To explain more about innovations in digital dentistry, Digital Journal spoke with Gideon Balloch, who is the Dental Product Lead at Formlabs.
Digital Journal: How has the dental industry changed in the past ten years?
Gideon Balloch: To get a sense of scale, it’s safe to say that more has changed in dental in the last 10 years than the previous 50. The industry has undergone an incredibly fast change in the way that dental products are manufactured. If you took a technician from an average dental lab from 2008, and walked them through the lab of 2018, they almost wouldn’t recognize the workflows being employed.
There’s also been a lot of consolidation in the industry, and the business landscape facing dental labs and dental practices continues to get more competitive. This is the overwhelming thing that we hear from our dental customers and partners: businesses have to figure out how to change, or face the potential that they might not be around indefinitely. For an industry that is full of sole proprietorships, this can be really difficult.
DJ: To what extent has digital technology driven these changes?
Balloch: A shift towards digital technology has been the primary driver for change, ranging from scanning hardware, to treatment design software, to manufacturing tools and materials.
If you rewind to 2008, the only proven example of digital dentistry was Invisalign. Brontes and 3M had just started pushing the first digital intraoral scanner as a method just for making models. All ceramic restorations were just being introduced to the market, while metal and porcelain-fused-to-metal were still dominant. CNC milling and 3D printing were used by only a handful of the largest milling centers in the world, and the technology was expensive and unreliable.
Today, there is a highly competitive intraoral scanning market, and a lot of new entrants into the dental CAD software space. Monolithic all ceramic restorations are used for the majority of prosthetics. The majority of dental labs have brought milling machines in-house, and there’s been a growing wave of adoption of 3D printers. Therefore I think it’s fair to say that the broad majority of change in dental has been due to innovations in digital manufacturing techniques.
DJ: What can 3D printing deliver for dentistry?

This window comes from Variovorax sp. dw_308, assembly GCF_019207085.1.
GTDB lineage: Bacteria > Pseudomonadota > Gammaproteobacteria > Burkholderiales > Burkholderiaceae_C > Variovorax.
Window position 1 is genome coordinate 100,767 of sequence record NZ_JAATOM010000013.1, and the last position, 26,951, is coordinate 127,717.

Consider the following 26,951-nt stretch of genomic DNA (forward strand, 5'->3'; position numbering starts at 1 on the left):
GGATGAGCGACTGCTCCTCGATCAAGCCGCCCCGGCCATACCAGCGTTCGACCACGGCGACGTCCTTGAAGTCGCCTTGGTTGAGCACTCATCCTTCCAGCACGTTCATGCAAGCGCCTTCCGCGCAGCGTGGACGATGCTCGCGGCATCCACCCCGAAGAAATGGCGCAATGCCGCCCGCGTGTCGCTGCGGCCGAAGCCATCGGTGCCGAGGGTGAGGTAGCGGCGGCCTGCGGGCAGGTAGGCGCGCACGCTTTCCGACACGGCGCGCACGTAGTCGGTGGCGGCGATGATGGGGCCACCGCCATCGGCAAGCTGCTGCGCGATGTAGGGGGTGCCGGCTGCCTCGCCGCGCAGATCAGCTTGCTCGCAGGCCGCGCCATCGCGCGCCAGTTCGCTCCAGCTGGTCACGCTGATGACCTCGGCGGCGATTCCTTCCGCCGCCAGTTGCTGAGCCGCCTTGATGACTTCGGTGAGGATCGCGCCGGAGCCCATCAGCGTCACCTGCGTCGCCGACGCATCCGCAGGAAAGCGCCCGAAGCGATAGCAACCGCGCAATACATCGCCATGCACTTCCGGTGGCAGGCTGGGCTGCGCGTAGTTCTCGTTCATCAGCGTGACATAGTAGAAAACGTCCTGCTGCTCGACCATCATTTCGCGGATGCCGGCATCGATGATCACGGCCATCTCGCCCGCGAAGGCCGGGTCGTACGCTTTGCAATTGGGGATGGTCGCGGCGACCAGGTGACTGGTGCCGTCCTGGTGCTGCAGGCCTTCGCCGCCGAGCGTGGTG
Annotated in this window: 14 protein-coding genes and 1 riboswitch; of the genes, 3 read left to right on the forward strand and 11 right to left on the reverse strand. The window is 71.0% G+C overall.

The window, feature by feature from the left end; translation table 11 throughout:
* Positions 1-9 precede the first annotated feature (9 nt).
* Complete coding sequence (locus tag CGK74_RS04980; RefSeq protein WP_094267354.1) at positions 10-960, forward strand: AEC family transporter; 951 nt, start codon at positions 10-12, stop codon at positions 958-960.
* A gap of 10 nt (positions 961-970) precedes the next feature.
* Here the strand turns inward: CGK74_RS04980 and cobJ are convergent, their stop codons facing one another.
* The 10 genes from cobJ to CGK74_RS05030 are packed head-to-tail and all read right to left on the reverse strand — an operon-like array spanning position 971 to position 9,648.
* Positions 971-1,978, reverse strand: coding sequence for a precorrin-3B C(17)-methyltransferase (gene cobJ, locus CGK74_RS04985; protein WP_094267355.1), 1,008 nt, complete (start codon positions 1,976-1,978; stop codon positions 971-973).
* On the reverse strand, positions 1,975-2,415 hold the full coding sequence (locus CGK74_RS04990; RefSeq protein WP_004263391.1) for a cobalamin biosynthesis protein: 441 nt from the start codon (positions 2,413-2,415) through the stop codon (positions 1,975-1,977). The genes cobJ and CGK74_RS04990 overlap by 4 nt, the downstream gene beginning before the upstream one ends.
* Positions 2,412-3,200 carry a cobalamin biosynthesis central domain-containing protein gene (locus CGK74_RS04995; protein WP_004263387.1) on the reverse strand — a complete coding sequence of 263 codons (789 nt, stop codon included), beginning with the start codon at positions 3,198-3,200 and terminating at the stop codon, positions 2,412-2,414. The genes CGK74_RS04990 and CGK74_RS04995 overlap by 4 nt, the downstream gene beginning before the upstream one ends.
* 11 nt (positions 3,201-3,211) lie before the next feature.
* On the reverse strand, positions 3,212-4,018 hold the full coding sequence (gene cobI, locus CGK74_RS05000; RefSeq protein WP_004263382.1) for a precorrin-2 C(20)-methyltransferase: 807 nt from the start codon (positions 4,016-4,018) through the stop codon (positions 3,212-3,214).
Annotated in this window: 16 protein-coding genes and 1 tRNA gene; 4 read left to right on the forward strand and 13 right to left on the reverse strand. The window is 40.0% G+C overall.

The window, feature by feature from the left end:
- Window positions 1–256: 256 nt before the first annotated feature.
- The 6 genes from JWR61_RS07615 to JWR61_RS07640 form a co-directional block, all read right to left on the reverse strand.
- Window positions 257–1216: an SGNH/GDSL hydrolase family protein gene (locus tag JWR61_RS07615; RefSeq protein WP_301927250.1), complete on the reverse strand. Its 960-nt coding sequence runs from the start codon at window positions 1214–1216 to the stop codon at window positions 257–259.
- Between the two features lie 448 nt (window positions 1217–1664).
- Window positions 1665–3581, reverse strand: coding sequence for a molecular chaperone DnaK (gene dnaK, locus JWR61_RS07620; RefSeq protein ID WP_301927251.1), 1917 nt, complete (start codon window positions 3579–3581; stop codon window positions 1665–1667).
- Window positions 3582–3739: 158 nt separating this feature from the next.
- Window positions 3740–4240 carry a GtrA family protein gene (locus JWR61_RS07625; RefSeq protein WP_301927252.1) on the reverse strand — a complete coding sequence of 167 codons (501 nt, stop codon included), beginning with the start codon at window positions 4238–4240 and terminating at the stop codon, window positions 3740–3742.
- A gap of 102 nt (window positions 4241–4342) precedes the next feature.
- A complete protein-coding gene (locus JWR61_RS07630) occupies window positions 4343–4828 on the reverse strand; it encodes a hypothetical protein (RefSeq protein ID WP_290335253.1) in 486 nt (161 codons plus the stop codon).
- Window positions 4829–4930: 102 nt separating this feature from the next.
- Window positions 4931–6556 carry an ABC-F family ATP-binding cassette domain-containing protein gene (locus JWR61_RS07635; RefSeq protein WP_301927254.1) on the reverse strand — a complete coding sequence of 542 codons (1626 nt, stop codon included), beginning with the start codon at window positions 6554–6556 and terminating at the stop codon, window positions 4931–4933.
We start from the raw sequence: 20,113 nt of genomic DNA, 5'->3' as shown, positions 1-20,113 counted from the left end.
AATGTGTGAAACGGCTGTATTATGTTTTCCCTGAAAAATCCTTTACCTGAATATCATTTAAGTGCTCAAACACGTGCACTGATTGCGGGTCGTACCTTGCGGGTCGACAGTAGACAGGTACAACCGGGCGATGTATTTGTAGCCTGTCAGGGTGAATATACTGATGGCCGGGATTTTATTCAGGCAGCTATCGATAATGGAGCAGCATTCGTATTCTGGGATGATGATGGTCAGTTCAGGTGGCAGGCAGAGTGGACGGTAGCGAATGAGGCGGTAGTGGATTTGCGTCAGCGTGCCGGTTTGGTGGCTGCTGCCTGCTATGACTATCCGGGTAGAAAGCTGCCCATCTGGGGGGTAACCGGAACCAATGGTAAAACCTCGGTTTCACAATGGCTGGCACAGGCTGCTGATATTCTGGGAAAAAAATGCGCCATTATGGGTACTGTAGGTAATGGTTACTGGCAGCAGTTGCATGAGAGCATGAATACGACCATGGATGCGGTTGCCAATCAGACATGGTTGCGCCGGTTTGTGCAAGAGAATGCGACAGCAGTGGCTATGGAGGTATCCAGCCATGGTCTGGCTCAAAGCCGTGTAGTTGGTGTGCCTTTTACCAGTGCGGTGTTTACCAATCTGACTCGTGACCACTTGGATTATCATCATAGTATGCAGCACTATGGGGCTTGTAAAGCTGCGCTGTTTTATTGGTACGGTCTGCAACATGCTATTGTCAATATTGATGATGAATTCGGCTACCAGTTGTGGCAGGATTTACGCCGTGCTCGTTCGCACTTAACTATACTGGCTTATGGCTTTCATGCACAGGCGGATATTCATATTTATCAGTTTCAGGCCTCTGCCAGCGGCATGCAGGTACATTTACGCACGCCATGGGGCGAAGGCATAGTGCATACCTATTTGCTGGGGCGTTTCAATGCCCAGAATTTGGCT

Balloch:At Formlabs we strongly believe that we need to offer manufacturing solutions that satisfy three customer needs: (i) cost-effectiveness, (ii) reliability, (iii) quality. 3D printing is a really exciting technology, especially for dental, but we only want to deliver solutions to customers that just make sense.
With that in mind, 3D printing can offer a more repeatable, more cost effective and efficient ways to produce dental appliances. It is the technology of choice for a variety of dental applications, including printing models, surgical guides, and occlusal guards. As we continue to develop new materials and workflows, this will continue to grow. Soon we will be releasing our materials for dentures for example, where the 3D printing workflow literally saves hours of time over the traditional techniques.
DJ: How does Formlabs stand-out from others in the field?
Balloch:The key reason Formlabs technology is causing 3D printing to succeed in widespread dental adoption, where for two decades other manufacturers failed, is because our Form 2 3D printer is reliable, affordable, and easy to use. This means it’s a technology that can make business sense for a dental company of any size, one that’s quick to learn, and most importantly that can be depended on day in and day out.
This is empowering dental labs of all sizes to undertake the kind of technological change that in the past only giant companies could stomach. In the United Kingdom, for example, Ashford Orthodontics is a lab that is managing a transition towards digital, powered by a bank Formlabs printers. Previously they had a set of expensive, industrial printers, but they just couldn’t make the economics of the digital portion of their business viable, because of the high cost and complexity of operating the large-scale 3D printers. Now they’ve scaled up to over 10 Form 2 3D printers, they do around 15% of their work digitally, and it’s the fastest growing portion of their business.